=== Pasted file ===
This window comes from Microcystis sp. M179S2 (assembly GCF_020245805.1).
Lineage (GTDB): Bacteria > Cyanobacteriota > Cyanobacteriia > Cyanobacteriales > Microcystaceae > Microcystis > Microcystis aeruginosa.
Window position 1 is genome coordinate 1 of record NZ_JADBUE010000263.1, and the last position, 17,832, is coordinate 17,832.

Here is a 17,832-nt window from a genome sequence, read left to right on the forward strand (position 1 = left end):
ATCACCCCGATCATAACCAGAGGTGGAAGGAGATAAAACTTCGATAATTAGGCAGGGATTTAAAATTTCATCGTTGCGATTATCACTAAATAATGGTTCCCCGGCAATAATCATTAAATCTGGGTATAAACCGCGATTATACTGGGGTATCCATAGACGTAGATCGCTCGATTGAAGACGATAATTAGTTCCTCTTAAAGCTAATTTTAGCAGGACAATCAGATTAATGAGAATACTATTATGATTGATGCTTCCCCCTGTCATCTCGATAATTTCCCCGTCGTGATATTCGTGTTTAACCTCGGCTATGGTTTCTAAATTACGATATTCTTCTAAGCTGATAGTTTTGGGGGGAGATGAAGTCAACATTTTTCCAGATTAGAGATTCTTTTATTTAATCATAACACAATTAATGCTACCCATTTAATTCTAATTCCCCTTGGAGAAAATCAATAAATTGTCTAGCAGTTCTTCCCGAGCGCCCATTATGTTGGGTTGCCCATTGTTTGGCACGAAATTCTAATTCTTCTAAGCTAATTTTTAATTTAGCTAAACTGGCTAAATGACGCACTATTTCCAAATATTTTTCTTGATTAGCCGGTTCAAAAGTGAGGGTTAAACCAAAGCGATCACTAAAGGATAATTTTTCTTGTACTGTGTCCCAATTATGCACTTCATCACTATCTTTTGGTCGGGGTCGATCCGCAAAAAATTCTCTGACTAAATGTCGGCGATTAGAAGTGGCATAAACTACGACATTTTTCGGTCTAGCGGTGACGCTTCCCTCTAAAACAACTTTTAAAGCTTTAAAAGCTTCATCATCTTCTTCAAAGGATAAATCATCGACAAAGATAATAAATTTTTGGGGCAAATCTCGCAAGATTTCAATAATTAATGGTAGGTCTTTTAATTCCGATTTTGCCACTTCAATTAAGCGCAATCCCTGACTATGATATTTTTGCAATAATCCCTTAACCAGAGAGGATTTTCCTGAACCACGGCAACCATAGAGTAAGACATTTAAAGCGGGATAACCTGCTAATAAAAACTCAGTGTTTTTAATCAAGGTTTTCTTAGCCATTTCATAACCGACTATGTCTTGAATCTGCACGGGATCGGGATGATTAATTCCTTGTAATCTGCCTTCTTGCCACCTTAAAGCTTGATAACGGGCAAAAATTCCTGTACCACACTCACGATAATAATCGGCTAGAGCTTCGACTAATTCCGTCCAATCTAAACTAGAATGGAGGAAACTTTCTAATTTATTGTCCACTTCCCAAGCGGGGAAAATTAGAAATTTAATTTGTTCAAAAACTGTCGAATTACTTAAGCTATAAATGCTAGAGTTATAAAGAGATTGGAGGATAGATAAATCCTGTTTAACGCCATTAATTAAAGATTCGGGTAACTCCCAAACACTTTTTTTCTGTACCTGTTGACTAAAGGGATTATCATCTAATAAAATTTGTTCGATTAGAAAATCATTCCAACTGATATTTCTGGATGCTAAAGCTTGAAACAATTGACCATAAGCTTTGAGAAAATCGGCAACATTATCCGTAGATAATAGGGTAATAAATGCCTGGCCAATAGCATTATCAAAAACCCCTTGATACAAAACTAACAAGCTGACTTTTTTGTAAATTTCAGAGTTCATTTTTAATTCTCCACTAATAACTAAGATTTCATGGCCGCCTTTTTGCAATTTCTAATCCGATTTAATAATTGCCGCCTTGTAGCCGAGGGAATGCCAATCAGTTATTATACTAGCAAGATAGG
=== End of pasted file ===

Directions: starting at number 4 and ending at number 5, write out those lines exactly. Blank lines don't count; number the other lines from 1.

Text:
Here is a 17,832-nt window from a genome sequence, read left to right on the forward strand (position 1 = left end):
ATCACCCCGATCATAACCAGAGGTGGAAGGAGATAAAACTTCGATAATTAGGCAGGGATTTAAAATTTCATCGTTGCGATTATCACTAAATAATGGTTCCCCGGCAATAATCATTAAATCTGGGTATAAACCGCGATTATACTGGGGTATCCATAGACGTAGATCGCTCGATTGAAGACGATAATTAGTTCCTCTTAAAGCTAATTTTAGCAGGACAATCAGATTAATGAGAATACTATTATGATTGATGCTTCCCCCTGTCATCTCGATAATTTCCCCGTCGTGATATTCGTGTTTAACCTCGGCTATGGTTTCTAAATTACGATATTCTTCTAAGCTGATAGTTTTGGGGGGAGATGAAGTCAACATTTTTCCAGATTAGAGATTCTTTTATTTAATCATAACACAATTAATGCTACCCATTTAATTCTAATTCCCCTTGGAGAAAATCAATAAATTGTCTAGCAGTTCTTCCCGAGCGCCCATTATGTTGGGTTGCCCATTGTTTGGCACGAAATTCTAATTCTTCTAAGCTAATTTTTAATTTAGCTAAACTGGCTAAATGACGCACTATTTCCAAATATTTTTCTTGATTAGCCGGTTCAAAAGTGAGGGTTAAACCAAAGCGATCACTAAAGGATAATTTTTCTTGTACTGTGTCCCAATTATGCACTTCATCACTATCTTTTGGTCGGGGTCGATCCGCAAAAAATTCTCTGACTAAATGTCGGCGATTAGAAGTGGCATAAACTACGACATTTTTCGGTCTAGCGGTGACGCTTCCCTCTAAAACAACTTTTAAAGCTTTAAAAGCTTCATCATCTTCTTCAAAGGATAAATCATCGACAAAGATAATAAATTTTTGGGGCAAATCTCGCAAGATTTCAATAATTAATGGTAGGTCTTTTAATTCCGATTTTGCCACTTCAATTAAGCGCAATCCCTGACTATGATATTTTTGCAATAATCCCTTAACCAGAGAGGATTTTCCTGAACCACGGCAACCATAGAGTAAGACATTTAAAGCGGGATAACCTGCTAATAAAAACTCAGTGTTTTTAATCAAGGTTTTCTTAGCCATTTCATAACCGACTATGTCTTGAATCTGCACGGGATCGGGATGATTAATTCCTTGTAATCTGCCTTCTTGCCACCTTAAAGCTTGATAACGGGCAAAAATTCCTGTACCACACTCACGATAATAATCGGCTAGAGCTTCGACTAATTCCGTCCAATCTAAACTAGAATGGAGGAAACTTTCTAATTTATTGTCCACTTCCCAAGCGGGGAAAATTAGAAATTTAATTTGTTCAAAAACTGTCGAATTACTTAAGCTATAAATGCTAGAGTTATAAAGAGATTGGAGGATAGATAAATCCTGTTTAACGCCATTAATTAAAGATTCGGGTAACTCCCAAACACTTTTTTTCTGTACCTGTTGACTAAAGGGATTATCATCTAATAAAATTTGTTCGATTAGAAAATCATTCCAACTGATATTTCTGGATGCTAAAGCTTGAAACAATTGACCATAAGCTTTGAGAAAATCGGCAACATTATCCGTAGATAATAGGGTAATAAATGCCTGGCCAATAGCATTATCAAAAACCCCTTGATACAAAACTAACAAGCTGACTTTTTTGTAAATTTCAGAGTTCATTTTTAATTCTCCACTAATAACTAAGATTTCATGGCCGCCTTTTTGCAATTTCTAATCCGATTTAATAATTGCCGCCTTGTAGCCGAGGGAATGCCAATCAGTTATTATACTAGCAAGATAGG